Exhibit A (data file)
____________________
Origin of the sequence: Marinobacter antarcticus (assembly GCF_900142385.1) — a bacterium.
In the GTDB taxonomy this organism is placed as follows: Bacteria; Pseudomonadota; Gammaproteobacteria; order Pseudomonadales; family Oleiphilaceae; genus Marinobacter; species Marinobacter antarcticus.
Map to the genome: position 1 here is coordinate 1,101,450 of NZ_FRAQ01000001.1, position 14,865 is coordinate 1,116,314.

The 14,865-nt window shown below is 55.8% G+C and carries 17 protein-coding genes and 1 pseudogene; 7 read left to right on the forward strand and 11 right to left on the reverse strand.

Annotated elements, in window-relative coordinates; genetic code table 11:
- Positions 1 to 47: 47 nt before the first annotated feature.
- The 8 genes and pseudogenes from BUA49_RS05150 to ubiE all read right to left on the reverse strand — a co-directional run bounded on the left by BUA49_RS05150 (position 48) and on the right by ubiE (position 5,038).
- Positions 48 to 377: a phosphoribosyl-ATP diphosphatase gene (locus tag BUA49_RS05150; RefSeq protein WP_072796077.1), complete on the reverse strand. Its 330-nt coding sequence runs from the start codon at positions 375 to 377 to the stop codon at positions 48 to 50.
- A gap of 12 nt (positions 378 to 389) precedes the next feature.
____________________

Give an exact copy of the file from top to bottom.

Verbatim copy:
Origin of the sequence: Marinobacter antarcticus (assembly GCF_900142385.1) — a bacterium.
In the GTDB taxonomy this organism is placed as follows: Bacteria; Pseudomonadota; Gammaproteobacteria; order Pseudomonadales; family Oleiphilaceae; genus Marinobacter; species Marinobacter antarcticus.
Map to the genome: position 1 here is coordinate 1,101,450 of NZ_FRAQ01000001.1, position 14,865 is coordinate 1,116,314.

The 14,865-nt window shown below is 55.8% G+C and carries 17 protein-coding genes and 1 pseudogene; 7 read left to right on the forward strand and 11 right to left on the reverse strand.

Annotated elements, in window-relative coordinates; genetic code table 11:
- Positions 1 to 47: 47 nt before the first annotated feature.
- The 8 genes and pseudogenes from BUA49_RS05150 to ubiE all read right to left on the reverse strand — a co-directional run bounded on the left by BUA49_RS05150 (position 48) and on the right by ubiE (position 5,038).
- Positions 48 to 377: a phosphoribosyl-ATP diphosphatase gene (locus tag BUA49_RS05150; RefSeq protein WP_072796077.1), complete on the reverse strand. Its 330-nt coding sequence runs from the start codon at positions 375 to 377 to the stop codon at positions 48 to 50.
- A gap of 12 nt (positions 378 to 389) precedes the next feature.